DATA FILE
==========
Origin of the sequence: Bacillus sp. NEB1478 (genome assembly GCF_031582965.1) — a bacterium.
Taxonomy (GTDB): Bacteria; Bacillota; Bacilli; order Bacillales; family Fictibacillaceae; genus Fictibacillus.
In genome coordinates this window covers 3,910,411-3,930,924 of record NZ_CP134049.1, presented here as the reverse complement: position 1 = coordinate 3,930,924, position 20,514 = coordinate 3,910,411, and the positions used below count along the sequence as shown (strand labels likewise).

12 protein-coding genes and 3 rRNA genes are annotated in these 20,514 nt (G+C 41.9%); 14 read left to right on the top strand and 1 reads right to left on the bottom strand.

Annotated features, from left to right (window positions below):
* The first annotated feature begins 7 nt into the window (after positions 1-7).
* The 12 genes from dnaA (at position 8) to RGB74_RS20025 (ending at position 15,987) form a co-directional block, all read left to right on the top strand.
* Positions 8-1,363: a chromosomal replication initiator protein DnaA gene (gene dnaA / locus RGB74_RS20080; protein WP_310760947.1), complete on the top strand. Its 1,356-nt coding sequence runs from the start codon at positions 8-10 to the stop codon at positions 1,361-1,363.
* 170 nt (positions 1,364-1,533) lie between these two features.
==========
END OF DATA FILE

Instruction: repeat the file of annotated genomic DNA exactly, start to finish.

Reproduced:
Origin of the sequence: Bacillus sp. NEB1478 (genome assembly GCF_031582965.1) — a bacterium.
Taxonomy (GTDB): Bacteria; Bacillota; Bacilli; order Bacillales; family Fictibacillaceae; genus Fictibacillus.
In genome coordinates this window covers 3,910,411-3,930,924 of record NZ_CP134049.1, presented here as the reverse complement: position 1 = coordinate 3,930,924, position 20,514 = coordinate 3,910,411, and the positions used below count along the sequence as shown (strand labels likewise).

12 protein-coding genes and 3 rRNA genes are annotated in these 20,514 nt (G+C 41.9%); 14 read left to right on the top strand and 1 reads right to left on the bottom strand.

Annotated features, from left to right (window positions below):
* The first annotated feature begins 7 nt into the window (after positions 1-7).
* The 12 genes from dnaA (at position 8) to RGB74_RS20025 (ending at position 15,987) form a co-directional block, all read left to right on the top strand.
* Positions 8-1,363: a chromosomal replication initiator protein DnaA gene (gene dnaA / locus RGB74_RS20080; protein WP_310760947.1), complete on the top strand. Its 1,356-nt coding sequence runs from the start codon at positions 8-10 to the stop codon at positions 1,361-1,363.
* 170 nt (positions 1,364-1,533) lie between these two features.